Act Two. Haiku at the Scrimmage Line

Ira Glass

Act Two. Well, this is our fall clearance program. And the next item that we are pulling off the shelves for you is this set of stories by Scott Carrier. He's a writer and radio producer living in Salt Lake City.

And he sent us these little stories that are really hard to classify. They're vignettes with this-- they have this very special and particular attitude to them. He records them sitting in his backyard in Salt Lake City.

Because they're so anecdotal, it's actually been hard to figure out how to program them into one of our regular shows. But the radio staff and I, we love these very much and thought you would find them interesting. And it's the perfect time to play them.

Scott Carrier

It was between plays. The coach was talking to the offense in the huddle, drawing on his sketch board, reprimanding somebody for screwing up the last play. We were standing around, waiting. We were the defense, and we had no coach. We had three or four formations we'd run, but we'd never made a call until the last minute.

I remember, because I made the calls. I was the monster man, the free safety, the captain of the defense. And I'd often call one formation as the offense broke huddle, and then stand back and wait until everyone was set, the quarterback going through his count, and then call another formation, just so everything would change shape right before the ball was snapped.

This added the elements of surprise and chaos to our attack. It made the offense respect and fear us. And often, their plays crumbled under the disorder we caused. I realize now I must have learned this strategy from my mother, who was at that time going crazy from a painful divorce.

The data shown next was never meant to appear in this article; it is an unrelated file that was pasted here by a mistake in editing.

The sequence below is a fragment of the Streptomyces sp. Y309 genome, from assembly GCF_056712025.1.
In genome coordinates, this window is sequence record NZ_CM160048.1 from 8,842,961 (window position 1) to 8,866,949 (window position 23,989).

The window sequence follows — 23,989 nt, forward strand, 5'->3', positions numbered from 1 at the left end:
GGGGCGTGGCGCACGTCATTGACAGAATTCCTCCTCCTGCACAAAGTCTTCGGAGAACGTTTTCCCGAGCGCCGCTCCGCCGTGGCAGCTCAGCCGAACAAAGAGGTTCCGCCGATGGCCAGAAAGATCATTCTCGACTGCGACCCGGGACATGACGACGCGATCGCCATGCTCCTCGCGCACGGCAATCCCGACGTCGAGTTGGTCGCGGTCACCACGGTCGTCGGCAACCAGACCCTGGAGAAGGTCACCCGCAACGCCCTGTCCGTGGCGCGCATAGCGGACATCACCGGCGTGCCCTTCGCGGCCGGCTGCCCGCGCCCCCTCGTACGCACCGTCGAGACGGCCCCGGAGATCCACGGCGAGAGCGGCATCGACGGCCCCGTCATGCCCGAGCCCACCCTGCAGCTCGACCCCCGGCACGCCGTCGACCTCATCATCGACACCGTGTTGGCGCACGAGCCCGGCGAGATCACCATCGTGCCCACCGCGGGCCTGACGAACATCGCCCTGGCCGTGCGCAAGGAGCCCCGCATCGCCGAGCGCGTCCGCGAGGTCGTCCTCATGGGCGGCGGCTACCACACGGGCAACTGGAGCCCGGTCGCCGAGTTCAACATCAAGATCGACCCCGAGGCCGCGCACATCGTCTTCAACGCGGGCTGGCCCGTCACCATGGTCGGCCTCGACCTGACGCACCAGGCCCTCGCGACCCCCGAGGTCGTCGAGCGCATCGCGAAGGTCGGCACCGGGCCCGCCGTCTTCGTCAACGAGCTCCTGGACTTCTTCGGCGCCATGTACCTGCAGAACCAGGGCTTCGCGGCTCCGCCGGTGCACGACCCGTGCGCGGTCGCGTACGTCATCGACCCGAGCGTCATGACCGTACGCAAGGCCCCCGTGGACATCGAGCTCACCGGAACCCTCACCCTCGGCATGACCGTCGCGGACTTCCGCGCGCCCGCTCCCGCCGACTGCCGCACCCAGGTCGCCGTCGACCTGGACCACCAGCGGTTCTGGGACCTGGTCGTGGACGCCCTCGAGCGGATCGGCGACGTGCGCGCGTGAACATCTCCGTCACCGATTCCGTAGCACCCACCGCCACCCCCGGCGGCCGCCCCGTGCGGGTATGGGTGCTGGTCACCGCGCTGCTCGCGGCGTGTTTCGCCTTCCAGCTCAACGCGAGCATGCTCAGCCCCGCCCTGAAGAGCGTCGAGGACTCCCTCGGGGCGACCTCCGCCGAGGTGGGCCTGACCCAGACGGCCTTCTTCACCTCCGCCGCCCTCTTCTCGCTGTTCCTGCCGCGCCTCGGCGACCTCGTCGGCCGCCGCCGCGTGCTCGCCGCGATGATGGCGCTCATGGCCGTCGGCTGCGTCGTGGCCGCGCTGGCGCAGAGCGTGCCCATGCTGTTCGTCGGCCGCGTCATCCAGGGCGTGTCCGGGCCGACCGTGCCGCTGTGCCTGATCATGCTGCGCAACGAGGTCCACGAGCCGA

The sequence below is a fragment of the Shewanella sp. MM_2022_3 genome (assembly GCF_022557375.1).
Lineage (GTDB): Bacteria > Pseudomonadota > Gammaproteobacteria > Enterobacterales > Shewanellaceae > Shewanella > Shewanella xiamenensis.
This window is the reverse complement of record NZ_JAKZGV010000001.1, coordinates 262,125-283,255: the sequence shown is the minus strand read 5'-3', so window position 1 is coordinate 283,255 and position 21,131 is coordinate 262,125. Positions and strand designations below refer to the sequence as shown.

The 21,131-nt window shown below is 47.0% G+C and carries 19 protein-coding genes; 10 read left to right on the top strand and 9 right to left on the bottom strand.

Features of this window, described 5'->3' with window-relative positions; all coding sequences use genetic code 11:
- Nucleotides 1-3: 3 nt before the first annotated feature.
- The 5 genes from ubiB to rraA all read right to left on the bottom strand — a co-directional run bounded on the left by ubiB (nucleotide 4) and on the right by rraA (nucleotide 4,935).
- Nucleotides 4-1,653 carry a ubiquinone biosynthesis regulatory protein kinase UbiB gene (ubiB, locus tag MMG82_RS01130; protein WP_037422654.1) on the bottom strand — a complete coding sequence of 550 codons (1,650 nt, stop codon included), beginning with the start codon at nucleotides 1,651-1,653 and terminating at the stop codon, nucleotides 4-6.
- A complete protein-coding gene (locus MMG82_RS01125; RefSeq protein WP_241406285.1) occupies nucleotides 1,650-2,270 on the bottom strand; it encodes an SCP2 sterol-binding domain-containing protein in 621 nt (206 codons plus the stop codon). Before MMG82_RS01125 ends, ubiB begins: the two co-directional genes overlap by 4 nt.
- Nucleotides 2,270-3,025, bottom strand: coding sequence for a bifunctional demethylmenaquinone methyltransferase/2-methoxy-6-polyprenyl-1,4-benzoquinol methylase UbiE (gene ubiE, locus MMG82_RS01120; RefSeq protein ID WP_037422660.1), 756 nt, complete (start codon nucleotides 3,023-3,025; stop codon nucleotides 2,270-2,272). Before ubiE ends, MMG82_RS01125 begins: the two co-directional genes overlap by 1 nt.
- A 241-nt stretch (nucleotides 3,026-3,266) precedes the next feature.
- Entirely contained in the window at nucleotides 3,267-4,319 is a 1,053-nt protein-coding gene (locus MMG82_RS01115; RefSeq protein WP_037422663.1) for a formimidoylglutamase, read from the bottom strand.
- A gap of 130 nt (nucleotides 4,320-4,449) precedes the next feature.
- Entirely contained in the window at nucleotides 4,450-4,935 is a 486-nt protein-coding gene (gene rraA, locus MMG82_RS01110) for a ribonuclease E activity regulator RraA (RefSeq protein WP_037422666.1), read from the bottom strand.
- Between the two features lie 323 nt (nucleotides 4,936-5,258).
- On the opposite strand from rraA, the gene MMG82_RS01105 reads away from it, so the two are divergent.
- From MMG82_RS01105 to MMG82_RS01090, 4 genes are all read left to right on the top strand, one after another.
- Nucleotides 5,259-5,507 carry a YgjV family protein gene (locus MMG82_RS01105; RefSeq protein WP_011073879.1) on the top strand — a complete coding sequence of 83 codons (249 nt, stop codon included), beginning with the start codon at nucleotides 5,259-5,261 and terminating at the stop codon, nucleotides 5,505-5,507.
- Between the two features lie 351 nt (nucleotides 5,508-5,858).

But there was this day, this practice I was talking about before, when the coach was in the offensive huddle. The sun was going down, and the practice was coasting to an end. We, the Highland Mighty Mite defense, were standing around quietly, minds empty, like 12-year-old desperadoes, waiting for a train. I was standing there, spacing out with everyone else.

And then, I had this new feeling. I was conscious of being inside a shell, my by helmet and shoulder pads, looking out at the world, like my uniform and even my body were just protective packaging. I felt weightless. I was in love with the air, the smell of the grass, the warm light and the cottonwood trees at the edge of the field.

I remember looking out at Bruce Seymour, our big defensive end who had already reached puberty. He had his helmet tipped up, and his hair was all sweaty. And he was gnawing on his mouthpiece. He turned and looked at me.

And I wanted to say to him, "Do you feel it?" But I didn't know what "it" was. I didn't know how to explain what I was feeling.

I called a huddle and said, "We're going to do something different this time. We'll line up in a regular 6-3 formation. But as they get set, I'm going to say a haiku. And I want you guys to start moving around. Dance around. Stand on your head. Do whatever you want. We'll kill them."

The offense came out of their huddle, and we went into a 6-3. And just as the quarterback started his count, I yelled, "The wind brings dry leaves, enough to build a fire." And my defense stood up and looked at each other, and then looked at me, and didn't do anything.

It was so weird that the offense stood up, too. And then the coach blew his whistle and yelled, "What's going on? What's the problem?" Nobody spoke. He looked at me and said, "Carrier, what are you doing?"

I said, "We're running a haiku." He said, "A what?" "A haiku," I said. "We learned it today in school. 'The wind brings dry leaves, enough to build a fire.'"

He said, "Oh, right. Uh, a haiku. Just run a 6-3, OK?" So we ran a 6-3. And I don't remember what happened after that.